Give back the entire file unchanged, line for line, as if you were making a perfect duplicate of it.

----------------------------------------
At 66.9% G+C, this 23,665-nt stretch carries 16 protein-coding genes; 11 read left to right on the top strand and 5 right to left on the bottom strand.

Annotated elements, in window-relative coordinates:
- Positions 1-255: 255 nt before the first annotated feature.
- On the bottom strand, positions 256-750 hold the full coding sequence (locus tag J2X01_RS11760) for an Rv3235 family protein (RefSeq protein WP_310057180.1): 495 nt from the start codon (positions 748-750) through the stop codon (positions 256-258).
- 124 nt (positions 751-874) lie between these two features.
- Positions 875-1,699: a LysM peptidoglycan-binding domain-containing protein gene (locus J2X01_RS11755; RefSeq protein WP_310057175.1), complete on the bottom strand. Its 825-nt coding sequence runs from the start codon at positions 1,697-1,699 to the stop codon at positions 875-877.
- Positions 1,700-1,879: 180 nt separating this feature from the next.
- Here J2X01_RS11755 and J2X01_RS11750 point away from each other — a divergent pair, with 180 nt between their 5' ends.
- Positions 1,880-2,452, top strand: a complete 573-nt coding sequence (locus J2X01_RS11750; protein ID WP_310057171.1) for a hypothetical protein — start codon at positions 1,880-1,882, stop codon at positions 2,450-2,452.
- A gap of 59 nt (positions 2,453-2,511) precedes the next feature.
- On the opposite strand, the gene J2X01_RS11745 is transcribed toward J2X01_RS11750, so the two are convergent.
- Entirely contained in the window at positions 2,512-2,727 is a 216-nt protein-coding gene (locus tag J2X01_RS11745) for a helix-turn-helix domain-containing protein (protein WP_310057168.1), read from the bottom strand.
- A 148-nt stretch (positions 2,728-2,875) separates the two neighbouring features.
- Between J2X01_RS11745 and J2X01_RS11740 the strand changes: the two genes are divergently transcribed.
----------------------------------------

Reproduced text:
At 66.9% G+C, this 23,665-nt stretch carries 16 protein-coding genes; 11 read left to right on the top strand and 5 right to left on the bottom strand.

Annotated elements, in window-relative coordinates:
- Positions 1-255: 255 nt before the first annotated feature.
- On the bottom strand, positions 256-750 hold the full coding sequence (locus tag J2X01_RS11760) for an Rv3235 family protein (RefSeq protein WP_310057180.1): 495 nt from the start codon (positions 748-750) through the stop codon (positions 256-258).
- 124 nt (positions 751-874) lie between these two features.
- Positions 875-1,699: a LysM peptidoglycan-binding domain-containing protein gene (locus J2X01_RS11755; RefSeq protein WP_310057175.1), complete on the bottom strand. Its 825-nt coding sequence runs from the start codon at positions 1,697-1,699 to the stop codon at positions 875-877.
- Positions 1,700-1,879: 180 nt separating this feature from the next.
- Here J2X01_RS11755 and J2X01_RS11750 point away from each other — a divergent pair, with 180 nt between their 5' ends.
- Positions 1,880-2,452, top strand: a complete 573-nt coding sequence (locus J2X01_RS11750; protein ID WP_310057171.1) for a hypothetical protein — start codon at positions 1,880-1,882, stop codon at positions 2,450-2,452.
- A gap of 59 nt (positions 2,453-2,511) precedes the next feature.
- On the opposite strand, the gene J2X01_RS11745 is transcribed toward J2X01_RS11750, so the two are convergent.
- Entirely contained in the window at positions 2,512-2,727 is a 216-nt protein-coding gene (locus tag J2X01_RS11745) for a helix-turn-helix domain-containing protein (protein WP_310057168.1), read from the bottom strand.
- A 148-nt stretch (positions 2,728-2,875) separates the two neighbouring features.
- Between J2X01_RS11745 and J2X01_RS11740 the strand changes: the two genes are divergently transcribed.